In 1980s Nigeria, a young married couple, Akin and Yejide, are faced with some difficult choices after being unable to become pregnant after four years. Yejide was clear from the beginning of the marriage that she doesn’t want to practice polygamy, a traditional custom in their homeland. Sadly, Akin is unable to pacify his family any longer and takes a second wife.
This significant act breaks all the cracks in their marriage as both go to dangerous lengths to get Yejide pregnant.
“These days I tell myself that is why I stretched to accommodate every new level of indignity, so that I could have someone who would look for me if I went missing.”
I wanted to love this book so bad. By the end of Part One I thought Stay With Me was going to be on my top ten list of the year. I’m still trying to figure out what happened once I entered Part Two, which I believe is about a third deep into the book.
Part One pretty much lines up with the blurb above, and I was very emotional invested. Yejide’s desperation just soaked into me. I didn’t care if she was a ‘likable’ character or not, I just wanted her to find some peace. Yejide’s run-ins with Fummi, Akin’s second wife, broke my heart, and when her desperation turns to mental illness, my heart was broken again.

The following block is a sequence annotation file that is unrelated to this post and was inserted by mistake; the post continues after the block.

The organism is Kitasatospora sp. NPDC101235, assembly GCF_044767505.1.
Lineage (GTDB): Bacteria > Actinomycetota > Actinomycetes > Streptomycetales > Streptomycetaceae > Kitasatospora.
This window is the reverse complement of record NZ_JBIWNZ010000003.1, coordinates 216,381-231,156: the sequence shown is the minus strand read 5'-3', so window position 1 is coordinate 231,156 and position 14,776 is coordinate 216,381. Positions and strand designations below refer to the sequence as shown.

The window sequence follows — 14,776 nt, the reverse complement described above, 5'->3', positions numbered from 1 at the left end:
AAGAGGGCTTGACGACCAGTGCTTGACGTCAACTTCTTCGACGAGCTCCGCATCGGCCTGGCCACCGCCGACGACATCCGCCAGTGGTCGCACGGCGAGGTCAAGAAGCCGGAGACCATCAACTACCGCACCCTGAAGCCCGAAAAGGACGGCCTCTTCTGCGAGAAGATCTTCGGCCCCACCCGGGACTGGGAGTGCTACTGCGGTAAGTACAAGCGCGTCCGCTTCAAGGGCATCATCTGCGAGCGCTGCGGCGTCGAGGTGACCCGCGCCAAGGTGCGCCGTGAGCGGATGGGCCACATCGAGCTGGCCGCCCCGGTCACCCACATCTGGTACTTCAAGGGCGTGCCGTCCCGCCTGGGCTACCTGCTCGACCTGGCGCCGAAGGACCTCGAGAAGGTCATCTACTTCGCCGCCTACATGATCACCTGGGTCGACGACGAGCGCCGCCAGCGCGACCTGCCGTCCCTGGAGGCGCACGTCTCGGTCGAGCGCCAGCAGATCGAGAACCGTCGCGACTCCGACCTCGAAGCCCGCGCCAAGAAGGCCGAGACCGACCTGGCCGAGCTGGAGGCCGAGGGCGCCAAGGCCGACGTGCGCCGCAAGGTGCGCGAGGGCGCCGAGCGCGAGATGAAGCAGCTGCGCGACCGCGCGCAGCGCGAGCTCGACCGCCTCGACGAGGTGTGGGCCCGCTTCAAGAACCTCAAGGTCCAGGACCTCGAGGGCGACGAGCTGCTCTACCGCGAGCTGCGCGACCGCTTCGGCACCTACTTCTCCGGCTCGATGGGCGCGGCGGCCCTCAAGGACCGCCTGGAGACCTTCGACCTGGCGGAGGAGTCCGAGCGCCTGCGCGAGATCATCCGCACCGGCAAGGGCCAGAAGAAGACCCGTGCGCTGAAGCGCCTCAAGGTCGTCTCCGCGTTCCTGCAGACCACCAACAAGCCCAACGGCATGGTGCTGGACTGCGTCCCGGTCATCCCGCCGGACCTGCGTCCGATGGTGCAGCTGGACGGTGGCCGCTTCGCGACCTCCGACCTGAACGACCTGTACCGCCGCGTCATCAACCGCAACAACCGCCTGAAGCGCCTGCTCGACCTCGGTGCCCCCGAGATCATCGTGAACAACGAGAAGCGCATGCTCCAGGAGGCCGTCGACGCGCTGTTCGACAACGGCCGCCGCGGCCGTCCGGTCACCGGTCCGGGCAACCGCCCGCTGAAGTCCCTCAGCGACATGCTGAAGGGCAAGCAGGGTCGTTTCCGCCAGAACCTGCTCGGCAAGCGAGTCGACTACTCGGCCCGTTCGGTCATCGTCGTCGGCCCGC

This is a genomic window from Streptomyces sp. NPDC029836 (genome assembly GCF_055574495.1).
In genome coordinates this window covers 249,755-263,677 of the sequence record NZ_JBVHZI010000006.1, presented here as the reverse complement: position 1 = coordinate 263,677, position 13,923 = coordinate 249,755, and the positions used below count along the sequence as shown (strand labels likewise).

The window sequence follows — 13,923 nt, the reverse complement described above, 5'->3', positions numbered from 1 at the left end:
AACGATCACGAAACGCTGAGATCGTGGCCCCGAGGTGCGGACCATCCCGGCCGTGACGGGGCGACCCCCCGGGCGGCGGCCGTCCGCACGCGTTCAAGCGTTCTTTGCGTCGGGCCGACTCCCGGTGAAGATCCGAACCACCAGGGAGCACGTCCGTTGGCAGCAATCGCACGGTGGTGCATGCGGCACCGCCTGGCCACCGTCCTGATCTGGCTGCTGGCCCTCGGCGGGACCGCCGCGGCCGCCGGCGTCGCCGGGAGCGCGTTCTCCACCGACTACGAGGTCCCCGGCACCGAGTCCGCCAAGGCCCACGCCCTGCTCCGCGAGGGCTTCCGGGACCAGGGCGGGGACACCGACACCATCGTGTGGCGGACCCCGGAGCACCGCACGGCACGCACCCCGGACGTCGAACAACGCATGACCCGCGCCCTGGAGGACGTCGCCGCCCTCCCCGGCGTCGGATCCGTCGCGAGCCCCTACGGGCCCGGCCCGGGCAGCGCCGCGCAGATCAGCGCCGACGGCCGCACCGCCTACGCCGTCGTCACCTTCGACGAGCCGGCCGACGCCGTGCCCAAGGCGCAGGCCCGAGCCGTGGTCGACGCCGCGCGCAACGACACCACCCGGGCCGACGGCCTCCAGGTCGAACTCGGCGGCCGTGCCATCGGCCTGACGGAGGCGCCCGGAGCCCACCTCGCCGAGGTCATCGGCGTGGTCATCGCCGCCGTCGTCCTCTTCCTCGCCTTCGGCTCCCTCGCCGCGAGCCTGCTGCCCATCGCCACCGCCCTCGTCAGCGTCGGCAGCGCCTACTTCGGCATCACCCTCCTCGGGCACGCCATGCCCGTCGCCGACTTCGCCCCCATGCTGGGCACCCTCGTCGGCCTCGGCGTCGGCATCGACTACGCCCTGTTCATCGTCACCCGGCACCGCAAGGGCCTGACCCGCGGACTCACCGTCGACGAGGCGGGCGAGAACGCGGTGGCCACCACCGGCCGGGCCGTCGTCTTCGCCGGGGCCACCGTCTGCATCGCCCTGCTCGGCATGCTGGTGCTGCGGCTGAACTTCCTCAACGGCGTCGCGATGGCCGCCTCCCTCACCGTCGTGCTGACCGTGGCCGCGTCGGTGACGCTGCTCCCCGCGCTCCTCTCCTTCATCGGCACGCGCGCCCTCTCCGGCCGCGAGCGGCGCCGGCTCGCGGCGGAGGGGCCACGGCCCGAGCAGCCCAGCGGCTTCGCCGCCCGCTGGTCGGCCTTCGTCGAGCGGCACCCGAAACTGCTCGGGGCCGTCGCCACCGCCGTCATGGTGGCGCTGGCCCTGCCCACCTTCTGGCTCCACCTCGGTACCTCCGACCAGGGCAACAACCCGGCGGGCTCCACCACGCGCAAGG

What was strong in the beginning, and what endeared me to Yejide, was the condemnation she received on all levels by being ‘barren’. Even though Yejide wants a child, she is treated by family/society as though this is all her fault. This burden, along with her horrible history with her family, is why I understood why she made the decisions she did.
However, there are a couple big events that happen in the beginning of Part Two that change the whole vibe of the book. I started to lose touch with Yejide, and lose sympathy for Akin, as Stay With Me starts to become more concerned with twist and turns. In fact, there’s so many of them that now I feel as though I can’t discuss anything more because everything I want to talk about is a spoiler.
So I really wish I could dive deeper into this book, but it would be all spoilers. Stay With Me has merit, especially being a debut novel, but becomes super bleak. This might be why I had a hard time emotionally with the back half of this book. So many horrible things were happening, some of it nightmare fuel to me, that I had to shut down.
Since Stay With Me is getting lots of praise, I would advise checking it out if you were already interested, just realize that this is a depressing ride.
**Thank you NetGalley and Knopf Doubleday for providing this ARC for a honest review.